Fox 6, Handy TV partner for weather radios

Published 3:33 pm Friday, November 22, 2019

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By J.R. TIDWELL / Editor

Fox 6 partnered with Handy TV in Clanton Nov. 20 to host an event where people could bring in their weather radios to be programmed to go off when severe weather is near their county.

Fox 6 Chief Meteorologist J-P Dice and fellow weather team member Jill Gilardi were both on hand to help program residents’ radios.

The pair were joined by two members of the National Weather Service to help with the project.

“One of the big concerns we have is weather that happens during the middle of the night, maybe when people are sleeping and not watching TV,” Dice said. “This will get their attention. Also, a lot of times people want to depend on an outdoor warning siren. The radio alerts you inside your house. Sirens alert you if you are outside, but most people are not outside all the time. This is designed to wake you up so you can turn the TV on and get that additional information.

“One of the biggest fears we have is somebody sleeping through a severe weather event. These days we have apps and multiple ways to get weather on our phones, but it’s nice to have that level of redundancy. Weather radios get direct messaging from the National Weather Service.”

Those who needed to purchase a radio and batteries were able to do so at Handy TV before getting the items programmed.

“We have sold weather radios for years,” said Handy TV manager Ricky Hayes. “Our Cullman store did one (of these events) in conjunction with Fox 6 several months ago. This is a chance to get folks aware of the weather. We do have severe weather here in Chilton County. Folks get a chance to meet the TV people and get their radios programmed. We have radios to sell if they want to buy one.”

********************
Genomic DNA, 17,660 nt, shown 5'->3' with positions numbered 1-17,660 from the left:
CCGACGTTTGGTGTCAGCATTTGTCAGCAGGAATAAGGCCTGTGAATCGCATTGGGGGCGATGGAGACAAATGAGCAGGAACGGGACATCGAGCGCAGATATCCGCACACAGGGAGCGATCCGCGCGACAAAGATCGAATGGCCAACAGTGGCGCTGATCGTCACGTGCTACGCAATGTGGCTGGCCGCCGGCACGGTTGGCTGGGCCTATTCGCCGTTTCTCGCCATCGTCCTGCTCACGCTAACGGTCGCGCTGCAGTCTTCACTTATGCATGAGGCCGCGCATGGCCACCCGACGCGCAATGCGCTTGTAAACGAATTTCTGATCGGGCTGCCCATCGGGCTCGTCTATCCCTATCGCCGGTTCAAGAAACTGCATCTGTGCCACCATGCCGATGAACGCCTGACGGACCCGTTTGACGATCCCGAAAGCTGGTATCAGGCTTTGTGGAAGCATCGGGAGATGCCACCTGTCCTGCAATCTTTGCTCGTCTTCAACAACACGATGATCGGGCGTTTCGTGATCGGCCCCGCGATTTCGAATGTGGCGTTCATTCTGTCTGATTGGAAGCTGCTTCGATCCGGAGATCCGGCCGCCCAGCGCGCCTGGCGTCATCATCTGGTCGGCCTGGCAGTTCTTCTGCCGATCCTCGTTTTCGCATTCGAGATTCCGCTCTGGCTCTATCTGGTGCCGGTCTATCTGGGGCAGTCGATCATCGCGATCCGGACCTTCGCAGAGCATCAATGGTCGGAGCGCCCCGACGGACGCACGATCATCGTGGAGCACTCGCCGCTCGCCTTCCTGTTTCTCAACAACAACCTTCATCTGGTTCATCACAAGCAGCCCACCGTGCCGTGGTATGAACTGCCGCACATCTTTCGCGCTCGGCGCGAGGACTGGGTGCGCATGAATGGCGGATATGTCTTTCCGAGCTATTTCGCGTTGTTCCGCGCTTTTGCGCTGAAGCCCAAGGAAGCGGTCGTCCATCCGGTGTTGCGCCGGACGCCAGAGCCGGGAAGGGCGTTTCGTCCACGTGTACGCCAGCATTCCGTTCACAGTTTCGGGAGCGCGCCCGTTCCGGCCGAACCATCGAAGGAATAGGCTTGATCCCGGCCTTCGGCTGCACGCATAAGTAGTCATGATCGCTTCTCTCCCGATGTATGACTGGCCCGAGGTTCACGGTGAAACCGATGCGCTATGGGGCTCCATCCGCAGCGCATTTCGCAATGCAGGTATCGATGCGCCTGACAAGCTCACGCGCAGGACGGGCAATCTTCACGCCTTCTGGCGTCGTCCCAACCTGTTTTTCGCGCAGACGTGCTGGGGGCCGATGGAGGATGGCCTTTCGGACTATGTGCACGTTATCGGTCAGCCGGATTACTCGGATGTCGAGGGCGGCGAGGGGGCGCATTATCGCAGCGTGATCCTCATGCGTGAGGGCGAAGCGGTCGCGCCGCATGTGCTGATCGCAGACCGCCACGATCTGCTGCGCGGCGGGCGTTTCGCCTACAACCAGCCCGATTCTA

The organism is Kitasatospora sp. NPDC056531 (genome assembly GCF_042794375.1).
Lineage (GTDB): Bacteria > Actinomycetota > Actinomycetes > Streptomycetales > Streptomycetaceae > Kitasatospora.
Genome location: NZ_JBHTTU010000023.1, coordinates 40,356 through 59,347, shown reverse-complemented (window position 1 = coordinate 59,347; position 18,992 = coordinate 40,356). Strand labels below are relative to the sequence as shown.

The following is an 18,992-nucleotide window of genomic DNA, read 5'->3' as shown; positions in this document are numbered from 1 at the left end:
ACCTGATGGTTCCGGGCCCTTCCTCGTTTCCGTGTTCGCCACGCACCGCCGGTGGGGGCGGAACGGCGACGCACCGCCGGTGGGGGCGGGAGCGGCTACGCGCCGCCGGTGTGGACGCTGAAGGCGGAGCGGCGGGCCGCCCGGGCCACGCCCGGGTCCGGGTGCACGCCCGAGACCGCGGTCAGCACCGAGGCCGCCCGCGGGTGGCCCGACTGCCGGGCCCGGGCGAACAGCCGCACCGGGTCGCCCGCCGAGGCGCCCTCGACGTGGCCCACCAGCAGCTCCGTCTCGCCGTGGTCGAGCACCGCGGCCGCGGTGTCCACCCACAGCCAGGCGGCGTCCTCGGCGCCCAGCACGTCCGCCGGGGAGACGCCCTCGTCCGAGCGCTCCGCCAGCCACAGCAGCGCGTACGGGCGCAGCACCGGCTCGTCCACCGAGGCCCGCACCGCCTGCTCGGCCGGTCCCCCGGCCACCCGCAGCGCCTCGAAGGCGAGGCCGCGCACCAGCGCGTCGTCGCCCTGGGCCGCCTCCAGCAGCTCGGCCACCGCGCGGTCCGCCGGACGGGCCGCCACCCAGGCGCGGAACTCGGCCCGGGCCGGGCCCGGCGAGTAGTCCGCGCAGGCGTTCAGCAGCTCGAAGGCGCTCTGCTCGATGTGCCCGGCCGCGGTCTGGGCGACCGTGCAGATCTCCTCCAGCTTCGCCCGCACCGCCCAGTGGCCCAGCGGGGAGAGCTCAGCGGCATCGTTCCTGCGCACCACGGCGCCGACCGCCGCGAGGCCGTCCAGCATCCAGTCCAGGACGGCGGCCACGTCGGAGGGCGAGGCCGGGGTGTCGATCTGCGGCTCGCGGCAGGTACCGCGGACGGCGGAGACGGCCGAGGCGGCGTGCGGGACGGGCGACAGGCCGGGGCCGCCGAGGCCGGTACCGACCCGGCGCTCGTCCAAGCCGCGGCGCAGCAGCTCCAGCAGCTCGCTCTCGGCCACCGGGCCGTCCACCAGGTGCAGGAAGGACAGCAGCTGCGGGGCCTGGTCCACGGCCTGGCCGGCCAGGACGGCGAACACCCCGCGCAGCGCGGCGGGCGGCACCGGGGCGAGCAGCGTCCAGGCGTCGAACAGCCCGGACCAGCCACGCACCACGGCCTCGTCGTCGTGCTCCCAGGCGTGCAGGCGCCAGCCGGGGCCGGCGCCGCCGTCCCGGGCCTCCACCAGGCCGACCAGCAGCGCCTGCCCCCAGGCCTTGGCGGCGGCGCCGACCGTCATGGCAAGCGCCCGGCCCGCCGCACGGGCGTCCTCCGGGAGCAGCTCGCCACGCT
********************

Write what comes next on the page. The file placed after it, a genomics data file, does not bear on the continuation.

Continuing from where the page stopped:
These radios can be programmed to sound an alarm that only goes off when severe weather is in your area.

“You program the radios for the county that you live in,” Dice said. “The old types would go off for multiple counties, and people would get annoyed by it. They would turn them off and put them in a drawer somewhere and forget about them.”

Hayes echoed Dice’s sentiment on the importance of having a weather radio, especially as part of a safety net that works in conjunction with TV and information on smartphones.

“A lot of people have (the weather) on their phones, but you can never have (too much coverage),” he said. “A lot of people want to just rely on the sirens, but a lot of folks don’t here those in their homes. You can get an alert on your phone or you can get one on your weather radio. The more information you can get the better off you are.”

Dice said his team tries to hold similar events across “our entire viewing area,” and this was the first one held in Clanton.

“We have never done this down in Clanton before, and we were able to partner with a merchant to do something down here in Chilton County,” he said. “We’re super excited about that.”